Deloitte Chief Economist Ian Stewart’s excellent Monday Briefing last week on ‘300 years of public spending’ made for a fascinating read. Over a relatively short period, we have gone from a very small administration to the highly developed welfare state that we have today.
Ian ends with the reassurance that: “Those who worry about the current level of indebtedness of the UK government might take some comfort from the fact that the UK ran far higher levels of debt through much of the last three centuries.”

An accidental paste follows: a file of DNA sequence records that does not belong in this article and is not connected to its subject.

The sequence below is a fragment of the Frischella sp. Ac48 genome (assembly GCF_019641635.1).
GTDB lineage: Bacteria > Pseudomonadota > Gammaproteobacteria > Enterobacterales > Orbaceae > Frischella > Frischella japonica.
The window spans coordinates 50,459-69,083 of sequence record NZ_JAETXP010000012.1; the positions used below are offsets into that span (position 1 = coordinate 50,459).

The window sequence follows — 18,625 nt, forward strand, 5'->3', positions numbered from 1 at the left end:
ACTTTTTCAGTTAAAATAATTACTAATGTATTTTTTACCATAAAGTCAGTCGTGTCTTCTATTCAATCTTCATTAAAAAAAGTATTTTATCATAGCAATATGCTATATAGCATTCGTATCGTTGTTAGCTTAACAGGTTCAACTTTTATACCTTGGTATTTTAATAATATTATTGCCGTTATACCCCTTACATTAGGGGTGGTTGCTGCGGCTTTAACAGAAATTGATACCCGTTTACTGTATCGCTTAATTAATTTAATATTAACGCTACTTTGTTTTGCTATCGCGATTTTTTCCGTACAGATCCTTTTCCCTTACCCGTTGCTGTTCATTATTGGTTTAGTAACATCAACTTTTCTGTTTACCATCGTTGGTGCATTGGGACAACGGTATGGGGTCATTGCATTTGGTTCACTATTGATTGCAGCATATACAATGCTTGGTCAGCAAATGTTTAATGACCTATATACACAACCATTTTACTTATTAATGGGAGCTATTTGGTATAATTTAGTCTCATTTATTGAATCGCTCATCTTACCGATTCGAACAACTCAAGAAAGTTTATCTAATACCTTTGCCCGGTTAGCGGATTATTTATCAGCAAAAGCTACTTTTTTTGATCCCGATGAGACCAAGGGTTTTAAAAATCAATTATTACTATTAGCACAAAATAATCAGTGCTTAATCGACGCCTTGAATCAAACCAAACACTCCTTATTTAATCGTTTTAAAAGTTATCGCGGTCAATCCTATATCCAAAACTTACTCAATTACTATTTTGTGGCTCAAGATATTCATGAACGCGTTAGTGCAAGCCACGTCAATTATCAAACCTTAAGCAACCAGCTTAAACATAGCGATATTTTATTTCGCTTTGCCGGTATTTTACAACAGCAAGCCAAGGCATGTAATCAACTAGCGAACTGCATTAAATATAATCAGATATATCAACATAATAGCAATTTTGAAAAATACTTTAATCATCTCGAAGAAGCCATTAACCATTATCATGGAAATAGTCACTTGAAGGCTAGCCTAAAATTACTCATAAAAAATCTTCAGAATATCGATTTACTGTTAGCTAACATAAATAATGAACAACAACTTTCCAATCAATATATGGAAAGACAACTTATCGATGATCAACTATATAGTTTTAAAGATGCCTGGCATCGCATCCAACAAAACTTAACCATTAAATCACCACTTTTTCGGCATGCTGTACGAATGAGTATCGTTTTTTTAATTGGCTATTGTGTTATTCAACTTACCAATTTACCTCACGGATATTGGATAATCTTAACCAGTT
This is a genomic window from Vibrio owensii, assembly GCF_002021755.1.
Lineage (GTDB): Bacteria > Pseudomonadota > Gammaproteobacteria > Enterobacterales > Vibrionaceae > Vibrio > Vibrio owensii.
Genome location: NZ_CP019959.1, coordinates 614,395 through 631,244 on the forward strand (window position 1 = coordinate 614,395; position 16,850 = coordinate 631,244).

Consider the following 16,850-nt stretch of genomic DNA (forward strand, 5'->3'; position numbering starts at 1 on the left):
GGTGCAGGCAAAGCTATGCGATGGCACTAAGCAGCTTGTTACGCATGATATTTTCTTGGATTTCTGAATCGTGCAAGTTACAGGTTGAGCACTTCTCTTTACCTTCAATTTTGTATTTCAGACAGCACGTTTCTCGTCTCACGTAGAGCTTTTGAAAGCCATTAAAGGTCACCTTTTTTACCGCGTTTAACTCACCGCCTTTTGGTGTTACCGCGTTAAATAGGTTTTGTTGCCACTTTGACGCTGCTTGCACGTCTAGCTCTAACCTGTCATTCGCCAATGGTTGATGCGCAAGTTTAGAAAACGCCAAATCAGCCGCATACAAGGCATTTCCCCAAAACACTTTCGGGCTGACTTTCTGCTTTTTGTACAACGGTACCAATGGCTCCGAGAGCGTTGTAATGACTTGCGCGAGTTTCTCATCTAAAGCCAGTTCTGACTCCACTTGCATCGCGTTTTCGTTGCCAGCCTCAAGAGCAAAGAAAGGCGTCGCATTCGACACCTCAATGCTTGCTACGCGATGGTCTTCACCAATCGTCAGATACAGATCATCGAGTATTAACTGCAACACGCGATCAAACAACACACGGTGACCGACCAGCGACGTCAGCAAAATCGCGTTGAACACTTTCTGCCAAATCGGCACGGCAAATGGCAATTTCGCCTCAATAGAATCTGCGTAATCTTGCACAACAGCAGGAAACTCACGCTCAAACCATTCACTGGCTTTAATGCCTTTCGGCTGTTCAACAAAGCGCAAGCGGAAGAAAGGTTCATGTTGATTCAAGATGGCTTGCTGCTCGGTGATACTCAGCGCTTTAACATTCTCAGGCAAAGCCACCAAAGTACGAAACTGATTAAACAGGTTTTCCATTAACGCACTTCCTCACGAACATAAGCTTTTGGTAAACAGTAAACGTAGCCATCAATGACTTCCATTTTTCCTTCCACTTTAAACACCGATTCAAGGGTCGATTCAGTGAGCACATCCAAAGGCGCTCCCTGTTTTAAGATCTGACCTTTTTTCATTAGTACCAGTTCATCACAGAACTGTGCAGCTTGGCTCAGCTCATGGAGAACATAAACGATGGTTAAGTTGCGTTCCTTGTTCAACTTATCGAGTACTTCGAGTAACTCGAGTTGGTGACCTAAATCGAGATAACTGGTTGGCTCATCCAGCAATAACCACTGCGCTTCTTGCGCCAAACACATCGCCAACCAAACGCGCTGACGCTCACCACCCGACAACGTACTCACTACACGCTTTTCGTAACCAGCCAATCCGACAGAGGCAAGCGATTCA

Unfortunately, we are not comforted.
As our chart this week illustrates, while debt may have been much higher (as a proportion of GDP) in the past, once other liabilities are added in (the red line) things are less rosy. Accounting data only goes back to 2010, but we know that significant liabilities, such as those for employee pensions, have been built up since the 1940s.
In practice, we think the financial position of government is actually much worse than that shown in the accounts because of the even greater commitments made by government to pay for state pensions and other welfare benefits in retirement. Accurate valuations aren’t available, but it is likely that the UK government’s overall financial position the worst it has ever been.